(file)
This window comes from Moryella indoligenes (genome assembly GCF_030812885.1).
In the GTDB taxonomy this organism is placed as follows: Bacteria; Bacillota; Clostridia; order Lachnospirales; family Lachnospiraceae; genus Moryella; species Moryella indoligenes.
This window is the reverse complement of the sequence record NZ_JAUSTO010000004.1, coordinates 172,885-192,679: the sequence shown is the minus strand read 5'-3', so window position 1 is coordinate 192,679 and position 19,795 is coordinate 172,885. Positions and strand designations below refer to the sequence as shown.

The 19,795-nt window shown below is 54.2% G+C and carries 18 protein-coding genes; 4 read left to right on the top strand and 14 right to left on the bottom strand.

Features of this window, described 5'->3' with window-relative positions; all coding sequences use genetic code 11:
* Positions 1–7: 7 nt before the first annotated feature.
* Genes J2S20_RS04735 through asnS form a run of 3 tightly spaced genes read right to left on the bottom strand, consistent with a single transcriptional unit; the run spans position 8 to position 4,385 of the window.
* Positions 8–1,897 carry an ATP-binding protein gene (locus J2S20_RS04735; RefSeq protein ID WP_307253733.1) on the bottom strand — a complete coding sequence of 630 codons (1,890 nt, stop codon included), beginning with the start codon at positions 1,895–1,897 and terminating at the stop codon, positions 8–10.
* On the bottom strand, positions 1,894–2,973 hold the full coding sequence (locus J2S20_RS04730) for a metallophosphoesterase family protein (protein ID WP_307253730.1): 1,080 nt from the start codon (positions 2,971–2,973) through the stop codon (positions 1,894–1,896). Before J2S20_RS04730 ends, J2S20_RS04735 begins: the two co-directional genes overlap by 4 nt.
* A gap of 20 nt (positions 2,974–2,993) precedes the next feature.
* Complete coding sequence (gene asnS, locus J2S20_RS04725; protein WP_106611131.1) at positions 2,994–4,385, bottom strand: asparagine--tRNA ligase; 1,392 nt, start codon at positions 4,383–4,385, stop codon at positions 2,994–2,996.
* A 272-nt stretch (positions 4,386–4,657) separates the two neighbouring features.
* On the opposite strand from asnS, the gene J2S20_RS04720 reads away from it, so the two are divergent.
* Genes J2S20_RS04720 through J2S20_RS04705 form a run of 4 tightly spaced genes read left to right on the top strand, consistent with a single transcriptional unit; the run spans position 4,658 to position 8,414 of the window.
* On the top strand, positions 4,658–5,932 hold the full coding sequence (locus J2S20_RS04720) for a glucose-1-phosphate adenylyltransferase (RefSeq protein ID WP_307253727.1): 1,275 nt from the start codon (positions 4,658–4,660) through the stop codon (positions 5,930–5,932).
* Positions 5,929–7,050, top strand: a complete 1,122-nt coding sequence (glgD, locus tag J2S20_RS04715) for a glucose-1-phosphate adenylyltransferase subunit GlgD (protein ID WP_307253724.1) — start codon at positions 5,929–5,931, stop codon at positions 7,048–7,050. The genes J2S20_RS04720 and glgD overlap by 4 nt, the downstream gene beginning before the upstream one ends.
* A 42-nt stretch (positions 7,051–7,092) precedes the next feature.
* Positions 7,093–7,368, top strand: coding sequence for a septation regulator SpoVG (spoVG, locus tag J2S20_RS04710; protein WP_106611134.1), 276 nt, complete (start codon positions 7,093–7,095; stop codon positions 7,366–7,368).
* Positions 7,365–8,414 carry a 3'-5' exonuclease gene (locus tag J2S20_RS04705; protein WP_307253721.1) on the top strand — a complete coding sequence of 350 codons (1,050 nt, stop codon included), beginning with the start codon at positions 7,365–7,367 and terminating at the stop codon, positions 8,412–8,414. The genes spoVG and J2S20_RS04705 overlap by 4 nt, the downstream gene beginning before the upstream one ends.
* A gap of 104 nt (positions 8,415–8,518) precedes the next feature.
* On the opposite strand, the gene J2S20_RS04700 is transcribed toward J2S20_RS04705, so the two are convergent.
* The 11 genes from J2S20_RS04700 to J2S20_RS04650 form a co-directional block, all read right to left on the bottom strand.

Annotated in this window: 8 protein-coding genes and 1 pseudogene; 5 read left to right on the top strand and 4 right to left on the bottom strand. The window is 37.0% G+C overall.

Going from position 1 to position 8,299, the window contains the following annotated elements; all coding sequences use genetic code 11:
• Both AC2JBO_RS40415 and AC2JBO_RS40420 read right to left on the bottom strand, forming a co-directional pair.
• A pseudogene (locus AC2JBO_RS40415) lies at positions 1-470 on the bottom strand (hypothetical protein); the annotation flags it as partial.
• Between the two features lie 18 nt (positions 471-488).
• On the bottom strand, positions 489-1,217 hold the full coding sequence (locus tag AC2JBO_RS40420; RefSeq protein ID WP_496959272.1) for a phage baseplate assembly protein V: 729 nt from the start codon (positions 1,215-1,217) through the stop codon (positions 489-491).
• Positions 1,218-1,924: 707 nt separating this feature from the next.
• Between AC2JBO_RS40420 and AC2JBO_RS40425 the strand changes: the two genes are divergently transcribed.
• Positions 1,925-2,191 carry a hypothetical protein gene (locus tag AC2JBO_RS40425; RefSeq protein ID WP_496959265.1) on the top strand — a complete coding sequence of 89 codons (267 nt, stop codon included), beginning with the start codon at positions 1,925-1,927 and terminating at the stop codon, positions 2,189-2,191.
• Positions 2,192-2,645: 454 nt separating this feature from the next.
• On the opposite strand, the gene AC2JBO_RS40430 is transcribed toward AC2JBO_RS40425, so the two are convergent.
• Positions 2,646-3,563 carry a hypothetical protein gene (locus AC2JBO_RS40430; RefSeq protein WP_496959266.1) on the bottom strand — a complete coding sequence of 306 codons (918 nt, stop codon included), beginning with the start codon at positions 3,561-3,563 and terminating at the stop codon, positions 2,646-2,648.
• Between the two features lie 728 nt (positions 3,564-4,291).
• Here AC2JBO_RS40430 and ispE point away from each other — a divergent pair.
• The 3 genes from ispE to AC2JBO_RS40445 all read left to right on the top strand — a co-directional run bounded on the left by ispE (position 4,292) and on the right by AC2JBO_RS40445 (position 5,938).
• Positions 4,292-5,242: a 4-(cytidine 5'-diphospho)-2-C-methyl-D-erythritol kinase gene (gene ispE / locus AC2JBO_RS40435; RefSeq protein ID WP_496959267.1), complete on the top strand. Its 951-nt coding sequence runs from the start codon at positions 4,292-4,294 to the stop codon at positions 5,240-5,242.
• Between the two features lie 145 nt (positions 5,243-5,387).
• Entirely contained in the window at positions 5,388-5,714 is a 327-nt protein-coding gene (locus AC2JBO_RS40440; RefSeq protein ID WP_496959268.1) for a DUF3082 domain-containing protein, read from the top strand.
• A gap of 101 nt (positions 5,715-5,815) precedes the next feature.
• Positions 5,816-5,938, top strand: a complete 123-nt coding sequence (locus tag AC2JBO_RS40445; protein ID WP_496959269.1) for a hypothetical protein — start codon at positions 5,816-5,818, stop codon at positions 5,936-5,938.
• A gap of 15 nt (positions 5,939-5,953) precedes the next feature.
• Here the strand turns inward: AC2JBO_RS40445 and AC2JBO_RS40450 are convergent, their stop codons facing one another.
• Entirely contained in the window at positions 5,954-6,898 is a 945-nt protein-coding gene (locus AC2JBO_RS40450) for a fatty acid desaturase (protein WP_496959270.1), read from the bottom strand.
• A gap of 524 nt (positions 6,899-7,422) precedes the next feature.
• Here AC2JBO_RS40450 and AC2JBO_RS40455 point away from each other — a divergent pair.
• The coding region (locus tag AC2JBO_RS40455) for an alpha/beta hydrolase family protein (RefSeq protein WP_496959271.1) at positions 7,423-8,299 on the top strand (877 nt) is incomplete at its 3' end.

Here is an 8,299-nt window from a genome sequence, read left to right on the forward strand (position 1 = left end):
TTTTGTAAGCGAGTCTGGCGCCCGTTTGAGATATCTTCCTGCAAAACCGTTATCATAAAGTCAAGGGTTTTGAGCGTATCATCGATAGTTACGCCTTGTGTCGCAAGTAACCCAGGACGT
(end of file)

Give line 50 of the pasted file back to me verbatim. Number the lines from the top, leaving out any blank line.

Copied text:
TTTTGTAAGCGAGTCTGGCGCCCGTTTGAGATATCTTCCTGCAAAACCGTTATCATAAAGTCAAGGGTTTTGAGCGTATCATCGATAGTTACGCCTTGTGTCGCAAGTAACCCAGGACGT